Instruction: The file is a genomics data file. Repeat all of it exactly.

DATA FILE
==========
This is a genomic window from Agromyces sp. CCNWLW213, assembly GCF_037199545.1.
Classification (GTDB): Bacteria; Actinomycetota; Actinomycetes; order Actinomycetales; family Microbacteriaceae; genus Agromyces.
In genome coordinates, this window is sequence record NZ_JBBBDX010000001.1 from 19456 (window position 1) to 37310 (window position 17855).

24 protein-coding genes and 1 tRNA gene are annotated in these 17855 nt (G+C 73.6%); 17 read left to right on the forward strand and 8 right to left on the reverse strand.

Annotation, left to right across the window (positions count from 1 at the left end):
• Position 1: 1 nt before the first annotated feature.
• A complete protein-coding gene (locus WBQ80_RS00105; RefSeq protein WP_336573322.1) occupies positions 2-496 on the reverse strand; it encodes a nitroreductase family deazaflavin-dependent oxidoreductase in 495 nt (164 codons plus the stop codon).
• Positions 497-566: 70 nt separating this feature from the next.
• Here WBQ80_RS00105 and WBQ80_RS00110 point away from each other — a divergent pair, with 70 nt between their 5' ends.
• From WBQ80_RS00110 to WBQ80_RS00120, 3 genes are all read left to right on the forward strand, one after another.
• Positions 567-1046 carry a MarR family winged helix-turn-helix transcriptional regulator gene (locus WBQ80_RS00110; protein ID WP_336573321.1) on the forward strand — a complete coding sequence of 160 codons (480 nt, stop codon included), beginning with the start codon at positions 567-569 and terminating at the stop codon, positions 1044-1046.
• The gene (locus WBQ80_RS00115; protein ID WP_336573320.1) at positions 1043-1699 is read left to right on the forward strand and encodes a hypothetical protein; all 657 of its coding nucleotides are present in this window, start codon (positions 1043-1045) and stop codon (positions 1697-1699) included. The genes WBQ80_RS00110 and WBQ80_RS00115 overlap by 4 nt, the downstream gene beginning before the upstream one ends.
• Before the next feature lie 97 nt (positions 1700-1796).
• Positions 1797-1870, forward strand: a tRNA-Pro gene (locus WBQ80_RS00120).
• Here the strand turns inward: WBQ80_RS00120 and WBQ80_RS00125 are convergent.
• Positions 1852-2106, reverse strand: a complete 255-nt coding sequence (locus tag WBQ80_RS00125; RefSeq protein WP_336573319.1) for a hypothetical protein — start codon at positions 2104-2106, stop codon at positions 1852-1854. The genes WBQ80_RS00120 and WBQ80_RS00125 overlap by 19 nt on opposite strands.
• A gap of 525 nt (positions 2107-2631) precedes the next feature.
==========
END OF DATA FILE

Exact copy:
This is a genomic window from Agromyces sp. CCNWLW213, assembly GCF_037199545.1.
Classification (GTDB): Bacteria; Actinomycetota; Actinomycetes; order Actinomycetales; family Microbacteriaceae; genus Agromyces.
In genome coordinates, this window is sequence record NZ_JBBBDX010000001.1 from 19456 (window position 1) to 37310 (window position 17855).

24 protein-coding genes and 1 tRNA gene are annotated in these 17855 nt (G+C 73.6%); 17 read left to right on the forward strand and 8 right to left on the reverse strand.

Annotation, left to right across the window (positions count from 1 at the left end):
• Position 1: 1 nt before the first annotated feature.
• A complete protein-coding gene (locus WBQ80_RS00105; RefSeq protein WP_336573322.1) occupies positions 2-496 on the reverse strand; it encodes a nitroreductase family deazaflavin-dependent oxidoreductase in 495 nt (164 codons plus the stop codon).
• Positions 497-566: 70 nt separating this feature from the next.
• Here WBQ80_RS00105 and WBQ80_RS00110 point away from each other — a divergent pair, with 70 nt between their 5' ends.
• From WBQ80_RS00110 to WBQ80_RS00120, 3 genes are all read left to right on the forward strand, one after another.
• Positions 567-1046 carry a MarR family winged helix-turn-helix transcriptional regulator gene (locus WBQ80_RS00110; protein ID WP_336573321.1) on the forward strand — a complete coding sequence of 160 codons (480 nt, stop codon included), beginning with the start codon at positions 567-569 and terminating at the stop codon, positions 1044-1046.
• The gene (locus WBQ80_RS00115; protein ID WP_336573320.1) at positions 1043-1699 is read left to right on the forward strand and encodes a hypothetical protein; all 657 of its coding nucleotides are present in this window, start codon (positions 1043-1045) and stop codon (positions 1697-1699) included. The genes WBQ80_RS00110 and WBQ80_RS00115 overlap by 4 nt, the downstream gene beginning before the upstream one ends.
• Before the next feature lie 97 nt (positions 1700-1796).
• Positions 1797-1870, forward strand: a tRNA-Pro gene (locus WBQ80_RS00120).
• Here the strand turns inward: WBQ80_RS00120 and WBQ80_RS00125 are convergent.
• Positions 1852-2106, reverse strand: a complete 255-nt coding sequence (locus tag WBQ80_RS00125; RefSeq protein WP_336573319.1) for a hypothetical protein — start codon at positions 2104-2106, stop codon at positions 1852-1854. The genes WBQ80_RS00120 and WBQ80_RS00125 overlap by 19 nt on opposite strands.
• A gap of 525 nt (positions 2107-2631) precedes the next feature.